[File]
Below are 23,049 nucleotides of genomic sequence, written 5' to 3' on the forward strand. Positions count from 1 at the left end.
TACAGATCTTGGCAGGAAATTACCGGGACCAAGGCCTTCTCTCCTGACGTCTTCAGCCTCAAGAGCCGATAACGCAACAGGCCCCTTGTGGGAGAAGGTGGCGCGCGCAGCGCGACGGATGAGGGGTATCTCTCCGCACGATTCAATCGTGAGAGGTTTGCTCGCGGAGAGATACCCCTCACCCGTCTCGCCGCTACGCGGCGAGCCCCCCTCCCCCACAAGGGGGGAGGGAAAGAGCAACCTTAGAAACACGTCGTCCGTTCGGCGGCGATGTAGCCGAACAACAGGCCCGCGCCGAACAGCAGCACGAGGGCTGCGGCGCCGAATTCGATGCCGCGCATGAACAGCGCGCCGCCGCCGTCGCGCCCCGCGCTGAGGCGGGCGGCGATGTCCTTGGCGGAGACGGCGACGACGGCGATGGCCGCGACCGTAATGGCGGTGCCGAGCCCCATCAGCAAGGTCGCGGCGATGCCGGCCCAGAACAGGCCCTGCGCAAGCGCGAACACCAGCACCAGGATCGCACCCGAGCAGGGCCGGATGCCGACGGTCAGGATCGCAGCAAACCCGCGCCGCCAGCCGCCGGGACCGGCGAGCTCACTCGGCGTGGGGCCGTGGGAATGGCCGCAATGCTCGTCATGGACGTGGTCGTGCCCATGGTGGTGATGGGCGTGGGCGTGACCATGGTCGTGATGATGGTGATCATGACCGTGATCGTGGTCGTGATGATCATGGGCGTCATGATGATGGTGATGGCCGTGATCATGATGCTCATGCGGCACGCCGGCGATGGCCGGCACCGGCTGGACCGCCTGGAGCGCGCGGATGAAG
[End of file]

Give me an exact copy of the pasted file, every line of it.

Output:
Below are 23,049 nucleotides of genomic sequence, written 5' to 3' on the forward strand. Positions count from 1 at the left end.
TACAGATCTTGGCAGGAAATTACCGGGACCAAGGCCTTCTCTCCTGACGTCTTCAGCCTCAAGAGCCGATAACGCAACAGGCCCCTTGTGGGAGAAGGTGGCGCGCGCAGCGCGACGGATGAGGGGTATCTCTCCGCACGATTCAATCGTGAGAGGTTTGCTCGCGGAGAGATACCCCTCACCCGTCTCGCCGCTACGCGGCGAGCCCCCCTCCCCCACAAGGGGGGAGGGAAAGAGCAACCTTAGAAACACGTCGTCCGTTCGGCGGCGATGTAGCCGAACAACAGGCCCGCGCCGAACAGCAGCACGAGGGCTGCGGCGCCGAATTCGATGCCGCGCATGAACAGCGCGCCGCCGCCGTCGCGCCCCGCGCTGAGGCGGGCGGCGATGTCCTTGGCGGAGACGGCGACGACGGCGATGGCCGCGACCGTAATGGCGGTGCCGAGCCCCATCAGCAAGGTCGCGGCGATGCCGGCCCAGAACAGGCCCTGCGCAAGCGCGAACACCAGCACCAGGATCGCACCCGAGCAGGGCCGGATGCCGACGGTCAGGATCGCAGCAAACCCGCGCCGCCAGCCGCCGGGACCGGCGAGCTCACTCGGCGTGGGGCCGTGGGAATGGCCGCAATGCTCGTCATGGACGTGGTCGTGCCCATGGTGGTGATGGGCGTGGGCGTGACCATGGTCGTGATGATGGTGATCATGACCGTGATCGTGGTCGTGATGATCATGGGCGTCATGATGATGGTGATGGCCGTGATCATGATGCTCATGCGGCACGCCGGCGATGGCCGGCACCGGCTGGACCGCCTGGAGCGCGCGGATGAAG